Girl suffered from split cord malformation, a condition seen in 1 out of a lakh
Surgeons at a city hospital performed surgery to correct a spinal cord abnormality on a six-month-old from Iraq.
The infant girl was diagnosed with split cord malformation type 1, which is seen in one out of a lakh persons.
R. Ragavendran, neuro surgeon (brain and spine surgeon) of Kauvery Hospital, said the parents of the baby, Marayam Qasim Hadi, had approached doctors in Iraq as she had a tuft of hair on her lower back. She was diagnosed with the spinal cord abnormality but doctors there said she could not be operated upon.
“When they approached us, we found the child had a slightly longer left leg and bony defect in the spine in the lower back area. The bony spur was felt through the tuft of hair. It had grown through and split the spinal cord along with its covering. It prevented the cord from moving to its final position,” said Dr. Ragavendran.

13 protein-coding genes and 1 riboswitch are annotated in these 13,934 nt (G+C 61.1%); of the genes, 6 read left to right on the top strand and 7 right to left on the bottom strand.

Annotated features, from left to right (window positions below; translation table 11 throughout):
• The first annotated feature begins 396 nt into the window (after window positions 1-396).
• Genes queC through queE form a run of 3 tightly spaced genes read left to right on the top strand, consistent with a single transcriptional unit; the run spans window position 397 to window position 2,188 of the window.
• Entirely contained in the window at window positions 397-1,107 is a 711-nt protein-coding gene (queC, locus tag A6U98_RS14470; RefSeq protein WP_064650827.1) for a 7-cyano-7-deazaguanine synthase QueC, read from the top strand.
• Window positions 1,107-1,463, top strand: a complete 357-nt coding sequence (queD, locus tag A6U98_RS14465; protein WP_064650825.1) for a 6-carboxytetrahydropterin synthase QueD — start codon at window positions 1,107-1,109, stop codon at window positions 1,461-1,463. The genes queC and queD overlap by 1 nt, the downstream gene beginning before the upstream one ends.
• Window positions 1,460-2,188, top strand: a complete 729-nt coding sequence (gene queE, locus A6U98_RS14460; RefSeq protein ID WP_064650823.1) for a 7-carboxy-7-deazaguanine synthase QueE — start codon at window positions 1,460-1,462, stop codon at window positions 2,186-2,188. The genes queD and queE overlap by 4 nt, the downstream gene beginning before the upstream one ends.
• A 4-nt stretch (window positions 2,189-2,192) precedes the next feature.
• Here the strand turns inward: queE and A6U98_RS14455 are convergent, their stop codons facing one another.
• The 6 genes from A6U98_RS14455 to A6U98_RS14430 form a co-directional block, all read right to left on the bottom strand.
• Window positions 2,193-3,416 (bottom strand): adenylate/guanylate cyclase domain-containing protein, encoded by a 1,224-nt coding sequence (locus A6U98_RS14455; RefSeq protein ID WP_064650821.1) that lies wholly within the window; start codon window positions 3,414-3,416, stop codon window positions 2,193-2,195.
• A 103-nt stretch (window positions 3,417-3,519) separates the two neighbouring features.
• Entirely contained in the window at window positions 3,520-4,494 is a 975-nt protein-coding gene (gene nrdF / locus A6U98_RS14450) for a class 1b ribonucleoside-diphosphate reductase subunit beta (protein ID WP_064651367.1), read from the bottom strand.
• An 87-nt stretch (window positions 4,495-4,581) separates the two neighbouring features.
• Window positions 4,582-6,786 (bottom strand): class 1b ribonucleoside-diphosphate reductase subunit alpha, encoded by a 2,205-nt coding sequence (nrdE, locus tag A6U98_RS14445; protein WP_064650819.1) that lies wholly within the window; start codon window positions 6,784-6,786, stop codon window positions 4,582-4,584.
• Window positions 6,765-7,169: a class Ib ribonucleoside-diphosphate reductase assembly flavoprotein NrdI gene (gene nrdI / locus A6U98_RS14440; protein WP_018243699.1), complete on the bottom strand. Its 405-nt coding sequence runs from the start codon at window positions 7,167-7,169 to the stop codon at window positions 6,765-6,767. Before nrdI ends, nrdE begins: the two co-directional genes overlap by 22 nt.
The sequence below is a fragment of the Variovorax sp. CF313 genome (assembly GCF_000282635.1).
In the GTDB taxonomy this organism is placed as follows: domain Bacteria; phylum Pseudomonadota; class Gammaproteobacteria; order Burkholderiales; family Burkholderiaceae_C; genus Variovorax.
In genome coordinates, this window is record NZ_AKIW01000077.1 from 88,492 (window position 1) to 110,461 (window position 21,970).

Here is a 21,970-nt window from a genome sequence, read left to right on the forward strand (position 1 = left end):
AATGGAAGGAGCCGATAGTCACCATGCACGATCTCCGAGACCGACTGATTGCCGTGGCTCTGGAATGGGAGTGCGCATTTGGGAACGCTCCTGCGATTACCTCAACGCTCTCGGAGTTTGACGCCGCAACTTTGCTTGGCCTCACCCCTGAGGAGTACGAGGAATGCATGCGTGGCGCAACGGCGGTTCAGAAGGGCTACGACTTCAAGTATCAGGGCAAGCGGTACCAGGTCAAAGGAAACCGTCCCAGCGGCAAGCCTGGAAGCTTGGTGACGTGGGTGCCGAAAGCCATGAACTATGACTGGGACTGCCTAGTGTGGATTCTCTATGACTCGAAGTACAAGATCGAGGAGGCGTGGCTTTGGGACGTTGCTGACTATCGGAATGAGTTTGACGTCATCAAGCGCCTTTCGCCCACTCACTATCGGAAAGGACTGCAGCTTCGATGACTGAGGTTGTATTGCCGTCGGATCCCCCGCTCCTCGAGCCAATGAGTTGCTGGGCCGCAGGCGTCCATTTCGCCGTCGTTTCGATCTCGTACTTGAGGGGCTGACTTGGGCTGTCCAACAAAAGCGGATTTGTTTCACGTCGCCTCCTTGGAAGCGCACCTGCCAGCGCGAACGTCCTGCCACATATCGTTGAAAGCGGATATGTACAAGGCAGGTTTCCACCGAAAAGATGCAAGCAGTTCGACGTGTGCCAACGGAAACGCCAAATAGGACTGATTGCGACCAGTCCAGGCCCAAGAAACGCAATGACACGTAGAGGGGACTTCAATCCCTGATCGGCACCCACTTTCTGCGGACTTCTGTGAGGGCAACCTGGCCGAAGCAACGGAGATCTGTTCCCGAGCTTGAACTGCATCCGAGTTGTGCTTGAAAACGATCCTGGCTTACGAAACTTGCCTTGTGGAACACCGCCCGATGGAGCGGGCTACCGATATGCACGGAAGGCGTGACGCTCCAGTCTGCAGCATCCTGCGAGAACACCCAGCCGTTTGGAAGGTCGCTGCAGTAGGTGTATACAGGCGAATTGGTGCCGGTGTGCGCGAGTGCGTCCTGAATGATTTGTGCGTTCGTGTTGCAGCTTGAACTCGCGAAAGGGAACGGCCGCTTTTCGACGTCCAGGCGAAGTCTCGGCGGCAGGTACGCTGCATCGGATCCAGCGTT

If left untreated, children with such an abnormality develop difficulty in walking and problems in controlling urine and motion, as they grow older. Mostly, children with this malformation came for treatment only at the age of six or seven, he said. “The four-and-a-half-hour surgery performed on December 17 included removal of the bony spur and reconstruction of the spinal cord covering into a single tube, thereby allowing the spinal cord to move to its original position,” he said.
Post surgery, the baby recovered well and is now moving both legs normally, he said.
Aravindan Selvaraj, director of Kauvery Hospital, said the baby would be discharged next week.